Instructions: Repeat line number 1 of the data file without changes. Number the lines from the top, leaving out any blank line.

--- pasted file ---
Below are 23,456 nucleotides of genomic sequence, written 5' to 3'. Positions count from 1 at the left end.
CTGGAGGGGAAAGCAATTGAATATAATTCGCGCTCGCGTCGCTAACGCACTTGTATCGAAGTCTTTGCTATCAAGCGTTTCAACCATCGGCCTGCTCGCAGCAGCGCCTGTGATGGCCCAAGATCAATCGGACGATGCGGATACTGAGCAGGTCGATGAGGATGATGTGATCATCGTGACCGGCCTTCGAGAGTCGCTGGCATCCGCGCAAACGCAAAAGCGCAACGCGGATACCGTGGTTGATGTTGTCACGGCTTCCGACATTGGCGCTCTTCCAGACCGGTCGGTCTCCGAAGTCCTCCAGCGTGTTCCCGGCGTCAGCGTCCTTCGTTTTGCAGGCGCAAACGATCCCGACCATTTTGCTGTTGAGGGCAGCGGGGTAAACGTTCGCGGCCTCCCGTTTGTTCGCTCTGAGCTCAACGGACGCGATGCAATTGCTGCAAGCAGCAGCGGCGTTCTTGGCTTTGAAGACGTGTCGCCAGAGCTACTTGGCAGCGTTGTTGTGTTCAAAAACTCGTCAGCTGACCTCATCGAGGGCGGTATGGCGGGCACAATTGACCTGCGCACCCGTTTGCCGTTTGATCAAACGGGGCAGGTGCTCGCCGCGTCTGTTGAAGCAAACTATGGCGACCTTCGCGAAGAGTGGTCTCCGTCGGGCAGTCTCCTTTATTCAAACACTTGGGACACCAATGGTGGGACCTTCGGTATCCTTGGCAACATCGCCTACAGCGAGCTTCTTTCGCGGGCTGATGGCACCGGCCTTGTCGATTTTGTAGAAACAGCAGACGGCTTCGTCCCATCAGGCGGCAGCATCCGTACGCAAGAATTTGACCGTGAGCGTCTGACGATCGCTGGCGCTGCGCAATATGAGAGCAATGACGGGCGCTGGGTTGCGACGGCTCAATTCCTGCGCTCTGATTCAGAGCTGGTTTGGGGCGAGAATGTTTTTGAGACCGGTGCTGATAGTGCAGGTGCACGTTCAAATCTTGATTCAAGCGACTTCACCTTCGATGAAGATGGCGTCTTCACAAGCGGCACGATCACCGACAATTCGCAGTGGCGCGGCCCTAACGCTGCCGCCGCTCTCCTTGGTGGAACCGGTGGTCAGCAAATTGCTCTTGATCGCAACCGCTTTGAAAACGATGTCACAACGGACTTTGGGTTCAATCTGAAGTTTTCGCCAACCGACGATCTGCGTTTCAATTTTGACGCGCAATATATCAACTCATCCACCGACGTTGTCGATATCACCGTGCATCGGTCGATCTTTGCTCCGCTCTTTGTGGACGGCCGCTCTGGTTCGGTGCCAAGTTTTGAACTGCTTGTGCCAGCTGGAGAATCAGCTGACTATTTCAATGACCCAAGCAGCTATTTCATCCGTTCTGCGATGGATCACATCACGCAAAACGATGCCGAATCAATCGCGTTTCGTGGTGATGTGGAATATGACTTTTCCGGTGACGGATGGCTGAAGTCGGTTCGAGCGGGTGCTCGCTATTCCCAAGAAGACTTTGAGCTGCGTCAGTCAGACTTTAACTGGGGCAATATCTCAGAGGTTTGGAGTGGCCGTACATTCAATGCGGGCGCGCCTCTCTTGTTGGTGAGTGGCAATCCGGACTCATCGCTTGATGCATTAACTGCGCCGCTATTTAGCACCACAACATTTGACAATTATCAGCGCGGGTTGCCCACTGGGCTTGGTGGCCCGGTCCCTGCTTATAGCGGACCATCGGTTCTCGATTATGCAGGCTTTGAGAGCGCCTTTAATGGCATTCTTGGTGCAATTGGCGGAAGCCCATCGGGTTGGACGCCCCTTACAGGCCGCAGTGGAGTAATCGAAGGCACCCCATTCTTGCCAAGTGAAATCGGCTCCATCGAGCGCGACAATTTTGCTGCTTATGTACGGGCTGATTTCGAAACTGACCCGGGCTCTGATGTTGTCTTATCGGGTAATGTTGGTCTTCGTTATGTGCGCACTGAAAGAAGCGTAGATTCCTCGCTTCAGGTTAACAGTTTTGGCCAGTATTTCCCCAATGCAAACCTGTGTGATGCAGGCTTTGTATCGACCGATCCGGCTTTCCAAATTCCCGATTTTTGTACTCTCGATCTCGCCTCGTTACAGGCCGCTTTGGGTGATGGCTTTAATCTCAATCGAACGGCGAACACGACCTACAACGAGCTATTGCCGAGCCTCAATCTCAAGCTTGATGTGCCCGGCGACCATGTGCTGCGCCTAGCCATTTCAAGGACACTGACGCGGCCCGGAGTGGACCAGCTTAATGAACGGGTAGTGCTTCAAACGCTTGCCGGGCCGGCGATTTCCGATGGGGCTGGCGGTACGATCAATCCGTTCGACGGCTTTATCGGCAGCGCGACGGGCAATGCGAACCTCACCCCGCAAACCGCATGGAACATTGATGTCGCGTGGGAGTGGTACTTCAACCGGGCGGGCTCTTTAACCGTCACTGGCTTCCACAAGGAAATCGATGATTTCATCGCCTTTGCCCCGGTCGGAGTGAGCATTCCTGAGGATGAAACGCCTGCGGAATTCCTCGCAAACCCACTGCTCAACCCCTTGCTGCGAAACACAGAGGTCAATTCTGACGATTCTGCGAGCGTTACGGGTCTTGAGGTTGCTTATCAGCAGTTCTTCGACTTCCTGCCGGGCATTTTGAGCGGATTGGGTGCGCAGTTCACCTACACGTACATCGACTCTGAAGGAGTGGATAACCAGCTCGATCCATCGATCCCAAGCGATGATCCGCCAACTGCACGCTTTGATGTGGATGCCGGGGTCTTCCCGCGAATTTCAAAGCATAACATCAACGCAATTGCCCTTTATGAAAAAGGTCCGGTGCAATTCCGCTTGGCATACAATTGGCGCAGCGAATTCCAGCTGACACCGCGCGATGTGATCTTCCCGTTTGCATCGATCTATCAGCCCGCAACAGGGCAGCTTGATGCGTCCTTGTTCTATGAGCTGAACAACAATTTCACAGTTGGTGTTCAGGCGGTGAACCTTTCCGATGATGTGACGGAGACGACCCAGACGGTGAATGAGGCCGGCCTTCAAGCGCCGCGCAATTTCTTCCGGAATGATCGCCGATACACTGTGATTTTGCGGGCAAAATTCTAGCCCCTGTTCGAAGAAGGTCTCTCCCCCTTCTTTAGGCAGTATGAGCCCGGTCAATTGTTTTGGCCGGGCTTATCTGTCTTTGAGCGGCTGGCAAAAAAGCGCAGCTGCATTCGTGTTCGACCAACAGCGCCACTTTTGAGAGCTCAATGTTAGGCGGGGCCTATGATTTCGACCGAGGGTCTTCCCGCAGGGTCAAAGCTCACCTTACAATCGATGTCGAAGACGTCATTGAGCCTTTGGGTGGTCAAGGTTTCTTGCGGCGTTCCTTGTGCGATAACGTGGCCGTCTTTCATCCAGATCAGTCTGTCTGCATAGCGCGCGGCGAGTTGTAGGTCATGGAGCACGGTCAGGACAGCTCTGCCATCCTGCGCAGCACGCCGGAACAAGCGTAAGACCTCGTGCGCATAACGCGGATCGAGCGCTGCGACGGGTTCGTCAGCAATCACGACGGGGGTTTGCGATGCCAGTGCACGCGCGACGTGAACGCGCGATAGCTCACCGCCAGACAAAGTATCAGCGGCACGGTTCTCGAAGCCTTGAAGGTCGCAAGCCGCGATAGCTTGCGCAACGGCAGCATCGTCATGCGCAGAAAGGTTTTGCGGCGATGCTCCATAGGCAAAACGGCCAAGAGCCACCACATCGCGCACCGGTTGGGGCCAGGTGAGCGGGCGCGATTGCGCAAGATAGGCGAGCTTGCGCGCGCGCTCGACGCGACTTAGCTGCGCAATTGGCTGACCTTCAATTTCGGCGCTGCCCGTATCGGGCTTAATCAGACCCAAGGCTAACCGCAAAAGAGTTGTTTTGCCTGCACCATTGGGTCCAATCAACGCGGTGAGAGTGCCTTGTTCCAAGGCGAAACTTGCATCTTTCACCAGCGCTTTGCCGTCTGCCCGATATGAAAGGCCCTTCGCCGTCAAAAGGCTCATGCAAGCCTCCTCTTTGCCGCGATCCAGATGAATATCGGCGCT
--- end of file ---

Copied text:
Below are 23,456 nucleotides of genomic sequence, written 5' to 3'. Positions count from 1 at the left end.